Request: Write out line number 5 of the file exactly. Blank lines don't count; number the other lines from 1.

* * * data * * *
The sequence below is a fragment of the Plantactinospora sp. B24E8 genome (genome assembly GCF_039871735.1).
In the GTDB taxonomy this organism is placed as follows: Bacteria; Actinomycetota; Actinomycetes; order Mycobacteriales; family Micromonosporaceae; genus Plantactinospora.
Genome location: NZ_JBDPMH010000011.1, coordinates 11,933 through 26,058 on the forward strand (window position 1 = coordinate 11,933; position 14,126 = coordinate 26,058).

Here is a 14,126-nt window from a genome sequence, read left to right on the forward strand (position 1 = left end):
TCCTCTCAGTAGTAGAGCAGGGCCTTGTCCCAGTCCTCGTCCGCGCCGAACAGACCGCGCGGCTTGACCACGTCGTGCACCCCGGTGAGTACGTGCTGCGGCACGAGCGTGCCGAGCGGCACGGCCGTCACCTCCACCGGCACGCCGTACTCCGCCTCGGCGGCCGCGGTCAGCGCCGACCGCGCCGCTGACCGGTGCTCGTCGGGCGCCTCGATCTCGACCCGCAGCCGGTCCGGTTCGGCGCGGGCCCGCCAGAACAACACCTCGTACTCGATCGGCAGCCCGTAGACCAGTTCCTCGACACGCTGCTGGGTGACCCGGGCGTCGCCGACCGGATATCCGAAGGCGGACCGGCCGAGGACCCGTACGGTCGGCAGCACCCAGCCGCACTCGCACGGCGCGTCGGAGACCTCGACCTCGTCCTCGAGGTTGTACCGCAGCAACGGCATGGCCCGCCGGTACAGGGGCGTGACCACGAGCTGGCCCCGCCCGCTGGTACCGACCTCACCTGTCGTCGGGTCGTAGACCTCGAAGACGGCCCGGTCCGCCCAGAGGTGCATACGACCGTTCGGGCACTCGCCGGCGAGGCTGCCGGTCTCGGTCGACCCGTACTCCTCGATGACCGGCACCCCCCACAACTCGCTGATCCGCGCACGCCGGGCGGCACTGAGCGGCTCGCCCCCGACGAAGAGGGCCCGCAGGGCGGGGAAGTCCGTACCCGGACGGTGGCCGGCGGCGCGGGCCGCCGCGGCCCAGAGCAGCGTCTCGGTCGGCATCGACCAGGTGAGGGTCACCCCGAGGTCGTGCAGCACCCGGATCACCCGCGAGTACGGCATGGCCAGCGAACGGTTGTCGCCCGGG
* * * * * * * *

TCCTCTCAGTAGTAGAGCAGGGCCTTGTCCCAGTCCTCGTCCGCGCCGAACAGACCGCGCGGCTTGACCACGTCGTGCACCCCGGTGAGTACGTGCTGCGGCACGAGCGTGCCGAGCGGCACGGCCGTCACCTCCACCGGCACGCCGTACTCCGCCTCGGCGGCCGCGGTCAGCGCCGACCGCGCCGCTGACCGGTGCTCGTCGGGCGCCTCGATCTCGACCCGCAGCCGGTCCGGTTCGGCGCGGGCCCGCCAGAACAACACCTCGTACTCGATCGGCAGCCCGTAGACCAGTTCCTCGACACGCTGCTGGGTGACCCGGGCGTCGCCGACCGGATATCCGAAGGCGGACCGGCCGAGGACCCGTACGGTCGGCAGCACCCAGCCGCACTCGCACGGCGCGTCGGAGACCTCGACCTCGTCCTCGAGGTTGTACCGCAGCAACGGCATGGCCCGCCGGTACAGGGGCGTGACCACGAGCTGGCCCCGCCCGCTGGTACCGACCTCACCTGTCGTCGGGTCGTAGACCTCGAAGACGGCCCGGTCCGCCCAGAGGTGCATACGACCGTTCGGGCACTCGCCGGCGAGGCTGCCGGTCTCGGTCGACCCGTACTCCTCGATGACCGGCACCCCCCACAACTCGCTGATCCGCGCACGCCGGGCGGCACTGAGCGGCTCGCCCCCGACGAAGAGGGCCCGCAGGGCGGGGAAGTCCGTACCCGGACGGTGGCCGGCGGCGCGGGCCGCCGCGGCCCAGAGCAGCGTCTCGGTCGGCATCGACCAGGTGAGGGTCACCCCGAGGTCGTGCAGCACCCGGATCACCCGCGAGTACGGCATGGCCAGCGAACGGTTGTCGCCCGGG